I was commuting from work when an advertisement for StreetEasy, the NYC realty site, caught my eye. Earlier this year, StreetEasy rolled out an admittedly clever ad campaign titled #FindYourFormula. The basic concept involves adding together or subtracting various factors to ultimately determine the perfect New York City neighborhood for prospective renters. The appeal of the campaign is that it chooses not to shy away from the absurdity that is living in New York City. Like the fact that rent is astronomical, square footage is harder to come by than a good dentist and you'll most likely need roommates.

Take the above ad for example. The average person who wants to cozy up in the West Village with outdoor space and accessible washer and dryer will have to share space with a handful of roommates to cover a rent price that would make more sense as a lottery winning.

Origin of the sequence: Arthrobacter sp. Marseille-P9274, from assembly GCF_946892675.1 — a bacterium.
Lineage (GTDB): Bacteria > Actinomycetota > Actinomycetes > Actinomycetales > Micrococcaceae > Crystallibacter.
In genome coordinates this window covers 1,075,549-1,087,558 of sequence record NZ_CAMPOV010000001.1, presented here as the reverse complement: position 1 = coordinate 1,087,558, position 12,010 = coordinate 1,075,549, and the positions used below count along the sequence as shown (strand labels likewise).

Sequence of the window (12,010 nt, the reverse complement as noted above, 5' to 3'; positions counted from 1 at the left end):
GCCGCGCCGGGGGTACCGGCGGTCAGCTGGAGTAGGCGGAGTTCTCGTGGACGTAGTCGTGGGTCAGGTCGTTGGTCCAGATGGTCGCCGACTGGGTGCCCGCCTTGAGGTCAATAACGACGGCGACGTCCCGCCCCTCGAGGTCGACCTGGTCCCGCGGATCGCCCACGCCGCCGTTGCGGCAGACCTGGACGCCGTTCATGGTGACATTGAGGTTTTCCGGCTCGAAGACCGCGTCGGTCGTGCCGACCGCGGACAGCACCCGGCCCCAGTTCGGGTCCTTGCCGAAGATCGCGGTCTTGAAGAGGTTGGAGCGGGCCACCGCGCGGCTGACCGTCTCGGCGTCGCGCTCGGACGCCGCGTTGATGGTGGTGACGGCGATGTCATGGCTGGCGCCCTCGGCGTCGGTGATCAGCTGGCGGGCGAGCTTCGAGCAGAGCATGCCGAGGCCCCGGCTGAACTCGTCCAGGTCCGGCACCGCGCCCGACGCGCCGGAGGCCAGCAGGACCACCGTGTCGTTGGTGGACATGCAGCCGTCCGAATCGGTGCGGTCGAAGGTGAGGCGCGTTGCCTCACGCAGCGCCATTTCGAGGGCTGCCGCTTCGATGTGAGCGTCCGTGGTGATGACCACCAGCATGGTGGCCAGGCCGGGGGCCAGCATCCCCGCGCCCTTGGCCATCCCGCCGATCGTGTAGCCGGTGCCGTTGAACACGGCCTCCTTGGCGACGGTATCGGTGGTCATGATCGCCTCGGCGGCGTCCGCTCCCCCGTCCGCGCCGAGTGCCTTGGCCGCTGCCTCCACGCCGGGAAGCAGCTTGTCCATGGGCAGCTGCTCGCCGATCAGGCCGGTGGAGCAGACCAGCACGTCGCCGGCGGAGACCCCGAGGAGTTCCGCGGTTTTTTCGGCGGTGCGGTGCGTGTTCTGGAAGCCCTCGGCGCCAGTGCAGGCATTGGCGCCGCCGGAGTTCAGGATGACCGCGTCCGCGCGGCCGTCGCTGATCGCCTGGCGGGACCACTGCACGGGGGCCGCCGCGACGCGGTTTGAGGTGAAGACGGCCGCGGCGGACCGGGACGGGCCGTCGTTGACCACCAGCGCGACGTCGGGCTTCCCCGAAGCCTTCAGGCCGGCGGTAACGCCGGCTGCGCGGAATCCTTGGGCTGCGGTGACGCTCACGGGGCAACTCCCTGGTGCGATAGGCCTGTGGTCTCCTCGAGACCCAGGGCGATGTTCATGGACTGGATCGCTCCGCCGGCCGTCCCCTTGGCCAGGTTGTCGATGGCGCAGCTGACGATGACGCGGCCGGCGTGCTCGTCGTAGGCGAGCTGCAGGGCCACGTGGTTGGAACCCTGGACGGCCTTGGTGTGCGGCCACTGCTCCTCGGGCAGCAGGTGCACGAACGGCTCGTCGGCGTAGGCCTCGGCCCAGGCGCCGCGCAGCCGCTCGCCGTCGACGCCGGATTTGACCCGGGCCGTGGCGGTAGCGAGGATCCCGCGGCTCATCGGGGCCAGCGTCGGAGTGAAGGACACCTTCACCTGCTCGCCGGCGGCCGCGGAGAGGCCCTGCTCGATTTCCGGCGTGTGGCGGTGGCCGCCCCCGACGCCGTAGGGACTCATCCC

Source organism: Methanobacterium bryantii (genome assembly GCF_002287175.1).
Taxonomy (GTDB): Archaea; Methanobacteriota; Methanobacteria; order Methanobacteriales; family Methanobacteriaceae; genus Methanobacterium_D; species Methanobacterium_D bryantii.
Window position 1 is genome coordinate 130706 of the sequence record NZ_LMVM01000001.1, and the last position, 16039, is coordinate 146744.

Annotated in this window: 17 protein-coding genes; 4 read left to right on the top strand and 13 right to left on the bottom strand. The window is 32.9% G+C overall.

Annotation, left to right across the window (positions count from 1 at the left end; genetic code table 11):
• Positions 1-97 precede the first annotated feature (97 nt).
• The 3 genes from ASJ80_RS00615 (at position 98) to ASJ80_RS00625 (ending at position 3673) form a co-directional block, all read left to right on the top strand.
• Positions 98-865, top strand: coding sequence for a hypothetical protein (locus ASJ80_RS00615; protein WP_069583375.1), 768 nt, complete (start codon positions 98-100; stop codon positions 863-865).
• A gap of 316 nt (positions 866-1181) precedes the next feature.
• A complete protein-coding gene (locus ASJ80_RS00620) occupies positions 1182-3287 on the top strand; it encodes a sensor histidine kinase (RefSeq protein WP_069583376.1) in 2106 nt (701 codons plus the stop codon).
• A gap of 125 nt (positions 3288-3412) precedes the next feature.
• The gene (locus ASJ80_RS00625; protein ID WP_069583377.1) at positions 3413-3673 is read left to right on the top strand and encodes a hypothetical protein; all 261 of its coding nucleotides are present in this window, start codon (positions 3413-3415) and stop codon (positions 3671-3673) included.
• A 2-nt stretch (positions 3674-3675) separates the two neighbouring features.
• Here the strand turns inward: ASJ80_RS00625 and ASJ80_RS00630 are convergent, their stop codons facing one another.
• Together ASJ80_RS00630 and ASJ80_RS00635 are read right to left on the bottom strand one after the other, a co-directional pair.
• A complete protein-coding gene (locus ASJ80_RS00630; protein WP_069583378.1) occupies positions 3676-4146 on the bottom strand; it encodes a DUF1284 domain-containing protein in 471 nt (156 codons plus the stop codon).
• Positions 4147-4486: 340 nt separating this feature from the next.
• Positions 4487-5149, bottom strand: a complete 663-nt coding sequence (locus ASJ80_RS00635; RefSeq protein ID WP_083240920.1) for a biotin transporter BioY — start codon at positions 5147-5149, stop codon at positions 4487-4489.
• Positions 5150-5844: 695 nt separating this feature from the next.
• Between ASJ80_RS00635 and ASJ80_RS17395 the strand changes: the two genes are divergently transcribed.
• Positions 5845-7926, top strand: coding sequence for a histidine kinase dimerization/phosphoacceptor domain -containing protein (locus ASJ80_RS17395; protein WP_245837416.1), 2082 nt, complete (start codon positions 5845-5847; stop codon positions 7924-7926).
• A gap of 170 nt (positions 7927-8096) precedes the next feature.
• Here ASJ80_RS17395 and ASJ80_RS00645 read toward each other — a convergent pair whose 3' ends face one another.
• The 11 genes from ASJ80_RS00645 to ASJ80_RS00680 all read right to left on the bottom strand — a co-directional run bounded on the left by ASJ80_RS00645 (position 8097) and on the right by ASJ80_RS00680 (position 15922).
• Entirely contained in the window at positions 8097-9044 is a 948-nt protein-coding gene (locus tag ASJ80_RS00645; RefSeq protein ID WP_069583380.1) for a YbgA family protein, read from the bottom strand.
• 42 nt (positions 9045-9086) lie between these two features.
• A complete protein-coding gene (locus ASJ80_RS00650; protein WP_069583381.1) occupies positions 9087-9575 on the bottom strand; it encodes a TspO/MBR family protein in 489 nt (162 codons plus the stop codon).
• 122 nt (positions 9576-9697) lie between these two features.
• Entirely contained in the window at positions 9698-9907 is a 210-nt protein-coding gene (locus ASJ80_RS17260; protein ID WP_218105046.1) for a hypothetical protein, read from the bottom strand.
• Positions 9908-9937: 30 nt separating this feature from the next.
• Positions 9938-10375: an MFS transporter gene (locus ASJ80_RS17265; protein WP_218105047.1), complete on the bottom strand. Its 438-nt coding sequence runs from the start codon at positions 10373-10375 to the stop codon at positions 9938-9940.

If you want to pay a semi-reasonable price, well then you'll probably be shacking up in the East Village in a shoebox-sized studio apartment occupied by more than a few rodents and roaches. Good for StreetEasy for its whimsical candor and inherent knowledge that Manhattanites would rather pay to live in a decorated dumpster than move off the island.

Although one ad in particular, which featured an English major, didn't sit well with me. Like I said, it's been five years since my experience battling other people's mistrust and skepticism based on my choice to pursue an English degree, but it was a shame to see that the stigma attached to the English major was still being perpetuated. And in this case, printed across the walls of God knows how many New York City subway trains.